Members of our team working on the Canopy Hilton along San Antonio’s historic River Walk recently took to the skies to avoid problems on the ground.
Continuous Improvement Program Manager Dominic Daughtrey held a training session with newly licensed drone pilots Senior Virtual Construction Engineer Mark Epstein and Engineering Interns Meagan Garcia and Matt Huffine for about 90 minutes using our DJI Phantom Pro 4 Obsidian.
The Canopy Hilton River Walk will be 22 stories with 195 rooms and a restaurant with an outdoor terrace.
Flights will take place before concrete is poured for the post-tension decks. The drone will be used to spot-check slab penetrations and sleeve locations, ensuring utilities are in the correct places and slab box-outs are the proper size before concrete is poured. Each time a clash is found in a post-tension slab, it costs the project between $10,000 and $50,000 to repair or resolve.
“With an incredibly complex project, it is one of our major goals to discover these clashes before they are constructed in the field,” Mark said. “Flights will also be performed following the concrete pour to monitor project progress, inspection and quality control.”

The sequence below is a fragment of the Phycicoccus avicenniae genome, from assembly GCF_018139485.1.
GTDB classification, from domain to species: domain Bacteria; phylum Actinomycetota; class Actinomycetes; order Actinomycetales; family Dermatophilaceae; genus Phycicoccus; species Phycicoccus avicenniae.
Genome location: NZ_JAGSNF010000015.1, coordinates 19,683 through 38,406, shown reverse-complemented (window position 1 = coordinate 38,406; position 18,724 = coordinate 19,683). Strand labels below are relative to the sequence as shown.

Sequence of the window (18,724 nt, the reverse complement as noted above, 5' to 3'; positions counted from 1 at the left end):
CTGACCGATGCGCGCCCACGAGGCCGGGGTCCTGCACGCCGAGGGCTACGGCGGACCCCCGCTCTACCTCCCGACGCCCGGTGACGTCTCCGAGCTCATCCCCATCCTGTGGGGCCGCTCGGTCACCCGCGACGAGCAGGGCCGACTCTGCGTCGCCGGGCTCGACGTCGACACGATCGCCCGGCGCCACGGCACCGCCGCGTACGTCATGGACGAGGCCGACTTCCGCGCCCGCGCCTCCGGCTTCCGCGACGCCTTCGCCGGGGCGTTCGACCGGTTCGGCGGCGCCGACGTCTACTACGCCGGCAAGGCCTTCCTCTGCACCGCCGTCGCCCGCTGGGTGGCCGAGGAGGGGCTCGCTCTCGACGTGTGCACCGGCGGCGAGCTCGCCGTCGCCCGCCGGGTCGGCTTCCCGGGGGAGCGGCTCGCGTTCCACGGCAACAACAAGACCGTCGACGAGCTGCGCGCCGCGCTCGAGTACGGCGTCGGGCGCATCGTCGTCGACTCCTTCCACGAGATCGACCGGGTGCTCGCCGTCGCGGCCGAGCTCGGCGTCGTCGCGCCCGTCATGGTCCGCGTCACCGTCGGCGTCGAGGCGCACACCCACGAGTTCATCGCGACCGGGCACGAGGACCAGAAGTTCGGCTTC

The craft will capture dozens of photographs and combine them using a program called Pix4D to create a jobsite orthomosaic, an aerial photograph geometrically corrected so the scale is uniform. Think Google satellite image (plan view) with 4K resolution. These plan views can also be geo-located with the use of precise ground control points. Aerial photographs are used to create a point cloud of the existing conditions and surrounding structures. A point cloud is a three-dimensional image and model that is created from the photographs based on the distance of the existing element from the drone. The model can be imported into the architect’s model to verify existing conditions and locations.
“On the Canopy project, we have a neighboring structure with a wall that is about 150 years old,” Mark said. “We’ve fully documented the existing conditions of that wall for any future questions, claims or otherwise. We’ve also created a point cloud model of it which accurately illustrates the location and will be used to proactively investigate constructability concerns.”
The hotel is one of the most high-profile projects going on in San Antonio. The 22-story facility will feature more than 3,000 square feet of meeting space, 195 guest rooms and a restaurant with an outdoor terrace overlooking the River Walk.
The Master Plan Project Overlay shows the complexity and tight confines on site.